Venezuelan president Nicolás Maduro won a second six-year term on Sunday in an election marked by accusations of fraudulent voting, in a country that has plummeted into the ranks of the most troubled on earth.
Maduro now stands to lead Venezuela until at least 2024.
Venezuela’s election board, which has ties to Maduro, said the president won 5.8 million votes, while his closest rival Henri Falcón took 1.8 million, and a third candidate, evangelical minister Javier Bertucci, took 925,000. It pegged turnout at only 46.1 percent, down from 80 percent in 2013. Most opposition voices had urged voters to boycott the vote in a protest to highlight Maduro’s lack of legitimacy, but Falcón went ahead with his candidacy, angering some government opponents.
Maduro had banned the biggest opposition parties from participating in the election, and arrested activists and potential political rivals in recent months. Rivals said he compelled citizens to vote for him by promising food and money to citizens.
“The process undoubtedly lacks legitimacy and as such we do not recognize it,” Falcón said.
Maduro replaced Hugo Chavez after Chavez died in 2013, but has never matched his charismatic predecessor’s popularity, and has sunk in esteem even among supporters as he has presided over the once affluent country’s collapse.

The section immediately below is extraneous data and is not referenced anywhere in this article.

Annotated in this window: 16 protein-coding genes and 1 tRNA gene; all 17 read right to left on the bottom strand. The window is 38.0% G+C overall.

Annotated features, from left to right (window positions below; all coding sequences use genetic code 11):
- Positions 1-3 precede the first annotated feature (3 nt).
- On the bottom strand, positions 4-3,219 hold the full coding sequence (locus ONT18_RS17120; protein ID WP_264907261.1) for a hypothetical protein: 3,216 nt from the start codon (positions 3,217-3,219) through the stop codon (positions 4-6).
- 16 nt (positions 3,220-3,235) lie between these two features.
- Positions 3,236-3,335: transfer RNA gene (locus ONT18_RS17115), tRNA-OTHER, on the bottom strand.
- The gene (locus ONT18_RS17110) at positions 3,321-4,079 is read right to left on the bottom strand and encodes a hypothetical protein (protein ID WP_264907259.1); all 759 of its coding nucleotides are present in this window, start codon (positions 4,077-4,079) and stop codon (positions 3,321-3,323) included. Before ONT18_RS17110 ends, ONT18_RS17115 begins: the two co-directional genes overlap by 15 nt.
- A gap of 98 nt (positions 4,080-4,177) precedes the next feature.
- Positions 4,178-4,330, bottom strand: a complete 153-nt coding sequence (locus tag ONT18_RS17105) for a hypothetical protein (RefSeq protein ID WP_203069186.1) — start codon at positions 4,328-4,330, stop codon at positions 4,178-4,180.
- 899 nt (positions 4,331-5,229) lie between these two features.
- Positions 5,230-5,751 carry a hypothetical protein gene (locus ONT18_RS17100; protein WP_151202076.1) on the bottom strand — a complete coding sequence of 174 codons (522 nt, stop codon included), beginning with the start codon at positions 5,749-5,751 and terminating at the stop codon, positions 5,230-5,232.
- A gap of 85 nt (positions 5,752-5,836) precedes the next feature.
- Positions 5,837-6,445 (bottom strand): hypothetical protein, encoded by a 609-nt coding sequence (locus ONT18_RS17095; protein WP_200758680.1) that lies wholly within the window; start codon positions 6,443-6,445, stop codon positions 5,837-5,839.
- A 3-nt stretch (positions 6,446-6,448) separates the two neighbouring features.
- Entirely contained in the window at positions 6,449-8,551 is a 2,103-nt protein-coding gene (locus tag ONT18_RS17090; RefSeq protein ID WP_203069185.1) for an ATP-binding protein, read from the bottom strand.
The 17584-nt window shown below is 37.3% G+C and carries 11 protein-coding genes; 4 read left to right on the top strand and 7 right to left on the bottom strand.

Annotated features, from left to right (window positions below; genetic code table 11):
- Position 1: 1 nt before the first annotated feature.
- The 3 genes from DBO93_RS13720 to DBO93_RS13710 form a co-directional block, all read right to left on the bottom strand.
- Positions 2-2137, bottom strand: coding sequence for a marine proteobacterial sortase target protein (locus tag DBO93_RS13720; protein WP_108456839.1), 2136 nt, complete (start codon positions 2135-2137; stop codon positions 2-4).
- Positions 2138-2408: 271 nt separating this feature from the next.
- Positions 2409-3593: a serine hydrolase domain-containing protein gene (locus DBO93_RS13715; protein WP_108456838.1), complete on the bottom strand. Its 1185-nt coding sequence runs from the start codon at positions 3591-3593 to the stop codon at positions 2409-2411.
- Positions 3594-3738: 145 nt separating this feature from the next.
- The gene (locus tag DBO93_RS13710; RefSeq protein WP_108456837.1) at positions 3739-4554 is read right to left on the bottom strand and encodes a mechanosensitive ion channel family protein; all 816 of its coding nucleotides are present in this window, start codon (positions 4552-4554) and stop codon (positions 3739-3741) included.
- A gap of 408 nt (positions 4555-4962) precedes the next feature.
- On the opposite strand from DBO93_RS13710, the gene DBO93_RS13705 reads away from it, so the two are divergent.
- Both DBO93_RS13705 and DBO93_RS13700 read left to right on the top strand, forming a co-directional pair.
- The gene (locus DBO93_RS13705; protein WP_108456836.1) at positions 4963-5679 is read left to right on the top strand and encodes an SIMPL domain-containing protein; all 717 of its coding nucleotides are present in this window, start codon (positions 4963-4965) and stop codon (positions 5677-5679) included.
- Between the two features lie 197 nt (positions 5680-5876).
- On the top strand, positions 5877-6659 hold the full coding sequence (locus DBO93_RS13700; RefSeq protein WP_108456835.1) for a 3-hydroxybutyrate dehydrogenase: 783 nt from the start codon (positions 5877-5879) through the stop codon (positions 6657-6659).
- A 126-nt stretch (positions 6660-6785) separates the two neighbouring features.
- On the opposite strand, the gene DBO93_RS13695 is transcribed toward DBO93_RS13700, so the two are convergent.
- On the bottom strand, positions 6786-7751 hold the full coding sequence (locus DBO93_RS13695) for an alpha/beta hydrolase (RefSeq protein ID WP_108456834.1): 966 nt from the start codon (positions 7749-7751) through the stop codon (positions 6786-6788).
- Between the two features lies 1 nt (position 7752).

A collapse in oil prices combined with gross economic mismanagement has led to widespread food shortages, a collapsing health-care system, inflation approaching 13,000 percent, and a mass exodus of Venezuelans to neighboring Colombia and Brazil.
Venezuela’s economy has already largely been cut off from international financing, but the U.S. had repeatedly threatened further sanctions targeting Venezuela’s crude oil program before the election, On Monday, it appeared almost certain that the Trump administration would follow through. Neighboring countries are also likely to take additional economic measures against Venezuela, likely driving the country’s economy even deeper into the ditch.